Living expenses

University in China

Depending on where you live, living costs in China will be around ¥2,500 - ¥6,400 per month; but in general, it costs less than anywhere in Europe, the USA or Japan. Included in this, between ¥1,200 - ¥3,200 (£126 - £674) will be spent on accommodation per month.

Additional costs include ¥600 per year for mandatory health insurance which must be purchases before you travel to China.


The currency in China is the Renminbi, also called the Yuan, depicted by ¥ or RMB. The current exchange rate is ¥1 : £0.11

Exchange rates can change quickly and, while this value is correct at the time of writing, it's worth checking again before you travel.

Financial assistance

Some scholarships are available from individual universities, however there are also some general scholarships available for international students. It's worth looking into them and seeing what you might qualify for, some examples include:

  • Chinese Government Scholarship
  • CHINA/UNESCO the Great Wall Fellowship
  • Distinguished International Students Scholarship
  • HSK Winner Scholarship
  • Chinese Cultural Research Fellowship
  • Provincial Scholarship

Working while you study

With permission from their university, international students are allowed to work for up to 12 hours per week during term time and longer during summer and winter breaks. A popular job for English students is to tutor English to local people.

Living in China

Getting used to the language

In order to be accepted onto a course you need to already be able to speak a reasonable level of Chinese/Mandarin. If you can do this, every day life shouldn't be too difficult. Seeing as Chinese grammar is pretty straightforward, you should be able to easily build up the knowledge you already have and see your skills improve over time.

The really great thing about living in China will be that, although it gives you a great chance to improve you Chinese/Mandarin, if you are really struggling with the language then you may be able to communicate in English! Increasing numbers of people are being taught English from a young age, making the whole experience a lot less daunting.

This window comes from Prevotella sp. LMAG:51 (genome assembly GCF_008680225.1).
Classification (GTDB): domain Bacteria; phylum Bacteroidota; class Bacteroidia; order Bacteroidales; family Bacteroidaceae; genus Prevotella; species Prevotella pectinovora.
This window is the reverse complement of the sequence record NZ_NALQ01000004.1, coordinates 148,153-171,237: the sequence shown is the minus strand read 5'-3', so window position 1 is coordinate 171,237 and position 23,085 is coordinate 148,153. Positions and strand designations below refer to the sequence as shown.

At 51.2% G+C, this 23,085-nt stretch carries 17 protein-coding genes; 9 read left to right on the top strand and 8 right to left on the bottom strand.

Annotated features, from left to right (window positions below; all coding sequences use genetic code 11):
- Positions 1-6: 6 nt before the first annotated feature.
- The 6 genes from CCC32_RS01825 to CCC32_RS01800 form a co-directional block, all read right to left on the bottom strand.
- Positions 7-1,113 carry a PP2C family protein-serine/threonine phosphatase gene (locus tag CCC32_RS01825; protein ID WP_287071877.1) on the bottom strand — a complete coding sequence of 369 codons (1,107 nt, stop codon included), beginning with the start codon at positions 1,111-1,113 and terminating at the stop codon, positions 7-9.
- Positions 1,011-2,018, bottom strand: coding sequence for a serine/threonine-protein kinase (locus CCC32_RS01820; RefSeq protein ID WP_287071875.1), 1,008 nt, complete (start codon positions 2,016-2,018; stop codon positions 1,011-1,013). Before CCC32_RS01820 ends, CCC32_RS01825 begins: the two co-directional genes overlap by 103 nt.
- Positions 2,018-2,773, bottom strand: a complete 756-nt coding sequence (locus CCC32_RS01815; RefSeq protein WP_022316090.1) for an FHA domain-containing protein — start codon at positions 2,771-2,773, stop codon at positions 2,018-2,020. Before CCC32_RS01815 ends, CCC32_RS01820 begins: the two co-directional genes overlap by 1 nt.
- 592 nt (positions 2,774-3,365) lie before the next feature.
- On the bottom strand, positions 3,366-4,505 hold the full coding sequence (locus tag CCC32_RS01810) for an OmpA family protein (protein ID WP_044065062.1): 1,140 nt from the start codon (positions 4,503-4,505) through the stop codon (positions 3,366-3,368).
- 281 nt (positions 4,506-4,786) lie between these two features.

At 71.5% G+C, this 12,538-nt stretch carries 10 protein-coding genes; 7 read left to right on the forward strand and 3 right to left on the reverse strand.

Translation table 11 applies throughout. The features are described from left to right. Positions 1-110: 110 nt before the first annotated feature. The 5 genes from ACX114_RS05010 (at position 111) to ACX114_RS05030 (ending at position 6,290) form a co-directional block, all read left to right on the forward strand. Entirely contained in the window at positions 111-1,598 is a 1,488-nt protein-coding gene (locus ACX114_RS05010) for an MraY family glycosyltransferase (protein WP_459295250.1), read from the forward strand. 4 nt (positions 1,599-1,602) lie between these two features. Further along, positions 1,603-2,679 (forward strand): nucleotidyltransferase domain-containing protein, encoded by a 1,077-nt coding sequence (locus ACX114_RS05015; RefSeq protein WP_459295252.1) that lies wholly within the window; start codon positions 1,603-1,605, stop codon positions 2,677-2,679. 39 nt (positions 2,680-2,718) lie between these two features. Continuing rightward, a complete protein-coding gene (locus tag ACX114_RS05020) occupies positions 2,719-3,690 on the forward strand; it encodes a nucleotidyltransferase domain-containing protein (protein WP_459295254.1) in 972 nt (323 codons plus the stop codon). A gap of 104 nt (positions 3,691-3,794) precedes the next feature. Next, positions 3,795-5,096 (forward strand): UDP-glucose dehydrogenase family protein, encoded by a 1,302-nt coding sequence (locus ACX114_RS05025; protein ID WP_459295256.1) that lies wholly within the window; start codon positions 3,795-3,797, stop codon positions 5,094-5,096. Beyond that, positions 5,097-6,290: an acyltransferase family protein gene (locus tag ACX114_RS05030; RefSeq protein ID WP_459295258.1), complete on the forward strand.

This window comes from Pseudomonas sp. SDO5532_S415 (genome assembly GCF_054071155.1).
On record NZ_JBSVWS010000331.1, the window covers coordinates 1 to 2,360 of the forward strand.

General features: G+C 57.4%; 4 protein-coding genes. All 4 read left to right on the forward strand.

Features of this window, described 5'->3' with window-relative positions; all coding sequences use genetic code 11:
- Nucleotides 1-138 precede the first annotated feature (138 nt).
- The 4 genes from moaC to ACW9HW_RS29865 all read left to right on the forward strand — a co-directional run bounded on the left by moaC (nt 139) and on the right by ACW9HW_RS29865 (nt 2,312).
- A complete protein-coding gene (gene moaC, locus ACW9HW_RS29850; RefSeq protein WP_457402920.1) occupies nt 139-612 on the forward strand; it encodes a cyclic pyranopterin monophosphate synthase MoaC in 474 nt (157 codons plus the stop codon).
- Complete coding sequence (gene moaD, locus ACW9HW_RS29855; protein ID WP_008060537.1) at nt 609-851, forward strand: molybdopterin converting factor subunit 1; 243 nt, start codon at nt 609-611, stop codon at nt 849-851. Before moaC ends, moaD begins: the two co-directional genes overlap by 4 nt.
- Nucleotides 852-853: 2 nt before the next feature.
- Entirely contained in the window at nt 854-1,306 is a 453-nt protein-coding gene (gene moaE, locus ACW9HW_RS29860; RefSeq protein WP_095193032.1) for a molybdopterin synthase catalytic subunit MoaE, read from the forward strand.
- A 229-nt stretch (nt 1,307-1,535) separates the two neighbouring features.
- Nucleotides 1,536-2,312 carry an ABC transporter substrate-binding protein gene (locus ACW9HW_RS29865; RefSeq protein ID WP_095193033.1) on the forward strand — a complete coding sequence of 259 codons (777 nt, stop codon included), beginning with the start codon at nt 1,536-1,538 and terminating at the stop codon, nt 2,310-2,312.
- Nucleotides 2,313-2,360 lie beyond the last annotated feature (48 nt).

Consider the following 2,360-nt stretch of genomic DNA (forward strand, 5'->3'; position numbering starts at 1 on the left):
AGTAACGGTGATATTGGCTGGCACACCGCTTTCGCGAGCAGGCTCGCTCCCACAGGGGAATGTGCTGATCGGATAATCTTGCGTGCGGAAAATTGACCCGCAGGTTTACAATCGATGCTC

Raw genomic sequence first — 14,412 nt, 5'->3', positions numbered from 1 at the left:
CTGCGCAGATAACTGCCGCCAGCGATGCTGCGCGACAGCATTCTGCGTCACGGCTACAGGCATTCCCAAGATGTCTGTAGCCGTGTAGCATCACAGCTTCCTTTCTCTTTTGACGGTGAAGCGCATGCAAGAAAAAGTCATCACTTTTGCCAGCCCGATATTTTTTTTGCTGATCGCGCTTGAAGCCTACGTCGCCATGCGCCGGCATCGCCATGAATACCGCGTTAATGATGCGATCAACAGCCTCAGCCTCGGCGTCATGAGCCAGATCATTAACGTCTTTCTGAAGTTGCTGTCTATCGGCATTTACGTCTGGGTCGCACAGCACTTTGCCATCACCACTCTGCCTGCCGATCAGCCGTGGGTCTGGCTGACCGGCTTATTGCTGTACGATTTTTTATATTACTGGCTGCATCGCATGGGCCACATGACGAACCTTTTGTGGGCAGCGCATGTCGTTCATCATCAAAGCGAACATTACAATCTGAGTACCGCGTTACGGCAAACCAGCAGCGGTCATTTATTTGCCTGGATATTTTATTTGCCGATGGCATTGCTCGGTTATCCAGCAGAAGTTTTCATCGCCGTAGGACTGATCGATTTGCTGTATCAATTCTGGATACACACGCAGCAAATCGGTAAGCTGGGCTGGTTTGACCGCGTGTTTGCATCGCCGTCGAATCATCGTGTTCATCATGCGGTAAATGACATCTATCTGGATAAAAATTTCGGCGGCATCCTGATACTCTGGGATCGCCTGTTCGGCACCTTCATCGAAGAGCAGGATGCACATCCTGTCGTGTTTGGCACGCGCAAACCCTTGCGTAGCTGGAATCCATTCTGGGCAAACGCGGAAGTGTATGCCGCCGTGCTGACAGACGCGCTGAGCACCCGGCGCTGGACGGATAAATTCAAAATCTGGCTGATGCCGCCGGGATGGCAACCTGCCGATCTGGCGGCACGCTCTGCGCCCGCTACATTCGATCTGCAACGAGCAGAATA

Students socialising in China

Most students in China choose to eat out a lot, especially as some accommodation doesn't have kitchens. There's a real variety of food on offer and it's all really different from region to region. However, this doesn't mean you'll be limited to the kinds of food available if you live in one particular region - most regions serve foods from all the others, as well as international foods.


There are a number of cultural differences between how Chinese and UK students act. In general, Chinese students will spend more time working and less time socialising. Unlike UK students, Chinese students won’t go out to clubs, get drunk and head home in the early hours of the morning. Instead, a lot of universities have curfews around 10:30 in the evening so students need to make sure they’re home in plenty of time. Parents are generally more protective, even when their children are in university. As such, dating and relationships could be taboo so be prepared to meet students who may not have as much freedom as you are used to.

Find out about student accommodation in China

Where to study?

China has literally hundreds of universities to choose from but here's a list of The China University Rankings' 2014 top 100 universities in China with their world ranking, where appropriate, noted in Brackets: